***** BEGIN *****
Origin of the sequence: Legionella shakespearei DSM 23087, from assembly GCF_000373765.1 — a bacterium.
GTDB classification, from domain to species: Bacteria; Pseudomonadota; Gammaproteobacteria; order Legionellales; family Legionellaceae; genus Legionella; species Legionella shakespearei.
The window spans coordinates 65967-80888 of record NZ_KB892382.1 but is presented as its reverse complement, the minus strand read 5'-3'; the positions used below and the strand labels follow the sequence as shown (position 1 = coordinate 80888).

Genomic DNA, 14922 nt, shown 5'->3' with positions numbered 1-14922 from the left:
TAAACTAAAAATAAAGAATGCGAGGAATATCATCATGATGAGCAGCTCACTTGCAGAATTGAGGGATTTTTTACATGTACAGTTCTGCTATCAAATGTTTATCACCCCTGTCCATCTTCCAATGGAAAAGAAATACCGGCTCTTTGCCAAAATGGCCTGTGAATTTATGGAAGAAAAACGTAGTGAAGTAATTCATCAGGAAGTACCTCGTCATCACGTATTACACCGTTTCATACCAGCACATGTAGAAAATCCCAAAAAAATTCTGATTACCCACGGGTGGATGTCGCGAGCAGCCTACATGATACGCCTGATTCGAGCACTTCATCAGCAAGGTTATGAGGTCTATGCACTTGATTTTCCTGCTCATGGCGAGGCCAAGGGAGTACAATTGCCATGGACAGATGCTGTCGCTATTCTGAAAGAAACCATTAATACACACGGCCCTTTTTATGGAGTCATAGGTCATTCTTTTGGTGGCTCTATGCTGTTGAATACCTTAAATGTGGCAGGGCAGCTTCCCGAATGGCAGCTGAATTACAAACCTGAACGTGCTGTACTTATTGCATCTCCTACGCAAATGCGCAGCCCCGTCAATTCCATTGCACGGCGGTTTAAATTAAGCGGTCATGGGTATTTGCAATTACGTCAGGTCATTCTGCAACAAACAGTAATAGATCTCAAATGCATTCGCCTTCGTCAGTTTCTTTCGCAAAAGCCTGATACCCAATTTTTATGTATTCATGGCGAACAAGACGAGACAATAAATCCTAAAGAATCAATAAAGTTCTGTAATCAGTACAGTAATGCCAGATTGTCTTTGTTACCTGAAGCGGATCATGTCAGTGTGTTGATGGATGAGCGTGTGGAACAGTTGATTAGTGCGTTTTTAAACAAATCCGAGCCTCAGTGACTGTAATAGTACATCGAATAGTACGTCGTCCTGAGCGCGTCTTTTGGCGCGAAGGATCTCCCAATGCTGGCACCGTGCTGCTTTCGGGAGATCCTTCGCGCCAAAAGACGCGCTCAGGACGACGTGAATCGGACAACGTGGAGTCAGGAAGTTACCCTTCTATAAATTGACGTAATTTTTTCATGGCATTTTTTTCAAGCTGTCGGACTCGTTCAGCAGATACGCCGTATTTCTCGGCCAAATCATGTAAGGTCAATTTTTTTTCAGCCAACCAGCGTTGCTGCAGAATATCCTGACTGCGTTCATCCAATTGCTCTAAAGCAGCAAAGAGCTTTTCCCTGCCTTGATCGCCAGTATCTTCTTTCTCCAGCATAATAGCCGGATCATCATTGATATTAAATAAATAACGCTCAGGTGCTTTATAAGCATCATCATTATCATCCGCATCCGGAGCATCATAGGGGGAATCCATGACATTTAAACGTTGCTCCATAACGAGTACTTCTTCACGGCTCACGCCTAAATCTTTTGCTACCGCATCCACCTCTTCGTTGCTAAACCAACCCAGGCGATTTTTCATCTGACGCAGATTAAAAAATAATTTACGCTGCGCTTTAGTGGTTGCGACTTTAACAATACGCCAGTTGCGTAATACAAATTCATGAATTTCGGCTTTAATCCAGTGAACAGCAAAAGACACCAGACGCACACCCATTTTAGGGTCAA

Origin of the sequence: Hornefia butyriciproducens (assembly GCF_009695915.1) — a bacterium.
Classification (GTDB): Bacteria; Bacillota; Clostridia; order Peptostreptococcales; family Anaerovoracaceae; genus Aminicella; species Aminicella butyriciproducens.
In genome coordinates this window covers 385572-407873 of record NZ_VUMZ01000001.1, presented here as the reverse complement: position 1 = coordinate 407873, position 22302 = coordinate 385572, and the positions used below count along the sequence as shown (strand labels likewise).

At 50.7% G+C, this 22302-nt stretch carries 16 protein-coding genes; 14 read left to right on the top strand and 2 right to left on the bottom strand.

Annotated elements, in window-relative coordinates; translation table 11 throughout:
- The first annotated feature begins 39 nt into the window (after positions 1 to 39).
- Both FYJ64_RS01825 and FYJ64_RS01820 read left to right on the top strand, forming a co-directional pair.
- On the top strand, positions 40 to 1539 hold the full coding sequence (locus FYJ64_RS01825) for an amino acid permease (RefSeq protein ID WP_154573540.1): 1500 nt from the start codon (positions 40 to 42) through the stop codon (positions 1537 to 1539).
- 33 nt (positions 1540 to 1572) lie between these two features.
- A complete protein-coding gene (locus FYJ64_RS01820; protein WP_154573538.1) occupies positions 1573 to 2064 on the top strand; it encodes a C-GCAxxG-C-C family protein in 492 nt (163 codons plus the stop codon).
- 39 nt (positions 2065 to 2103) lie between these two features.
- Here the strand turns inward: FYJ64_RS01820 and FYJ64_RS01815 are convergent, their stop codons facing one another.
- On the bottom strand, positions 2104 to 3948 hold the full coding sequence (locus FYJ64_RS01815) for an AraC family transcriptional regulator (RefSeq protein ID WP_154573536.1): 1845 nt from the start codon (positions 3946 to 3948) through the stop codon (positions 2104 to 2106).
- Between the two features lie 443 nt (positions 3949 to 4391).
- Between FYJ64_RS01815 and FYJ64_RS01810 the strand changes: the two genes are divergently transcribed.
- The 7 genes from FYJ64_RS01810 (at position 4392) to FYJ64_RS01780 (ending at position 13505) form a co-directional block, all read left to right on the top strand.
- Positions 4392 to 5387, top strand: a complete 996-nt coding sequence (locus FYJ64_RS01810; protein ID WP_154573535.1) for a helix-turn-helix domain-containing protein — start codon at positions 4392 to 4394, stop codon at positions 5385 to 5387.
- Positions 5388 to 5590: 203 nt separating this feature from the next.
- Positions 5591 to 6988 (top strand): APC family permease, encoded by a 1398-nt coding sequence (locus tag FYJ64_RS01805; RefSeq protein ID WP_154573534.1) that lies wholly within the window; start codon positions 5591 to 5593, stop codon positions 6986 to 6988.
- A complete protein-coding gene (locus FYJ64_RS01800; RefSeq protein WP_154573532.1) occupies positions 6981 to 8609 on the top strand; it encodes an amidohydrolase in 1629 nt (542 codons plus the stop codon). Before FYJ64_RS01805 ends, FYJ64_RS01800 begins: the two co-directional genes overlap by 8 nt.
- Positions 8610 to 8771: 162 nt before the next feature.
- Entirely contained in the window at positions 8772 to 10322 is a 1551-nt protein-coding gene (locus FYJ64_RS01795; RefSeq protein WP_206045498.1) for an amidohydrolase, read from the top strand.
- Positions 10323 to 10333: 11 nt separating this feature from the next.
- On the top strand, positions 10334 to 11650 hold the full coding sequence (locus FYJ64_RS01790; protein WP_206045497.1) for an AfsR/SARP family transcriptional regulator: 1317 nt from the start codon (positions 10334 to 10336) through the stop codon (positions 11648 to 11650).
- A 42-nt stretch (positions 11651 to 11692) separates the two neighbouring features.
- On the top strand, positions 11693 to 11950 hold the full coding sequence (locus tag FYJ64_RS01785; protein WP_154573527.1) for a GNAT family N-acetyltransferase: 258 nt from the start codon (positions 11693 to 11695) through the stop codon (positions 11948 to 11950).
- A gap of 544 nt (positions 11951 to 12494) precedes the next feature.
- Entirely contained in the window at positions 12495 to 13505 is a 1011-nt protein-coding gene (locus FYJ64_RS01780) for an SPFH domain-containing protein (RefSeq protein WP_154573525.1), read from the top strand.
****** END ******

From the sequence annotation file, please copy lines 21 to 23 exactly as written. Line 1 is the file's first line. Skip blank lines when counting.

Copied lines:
- The 7 genes from FYJ64_RS01810 (at position 4392) to FYJ64_RS01780 (ending at position 13505) form a co-directional block, all read left to right on the top strand.
- Positions 4392 to 5387, top strand: a complete 996-nt coding sequence (locus FYJ64_RS01810; protein ID WP_154573535.1) for a helix-turn-helix domain-containing protein — start codon at positions 4392 to 4394, stop codon at positions 5385 to 5387.
- Positions 5388 to 5590: 203 nt separating this feature from the next.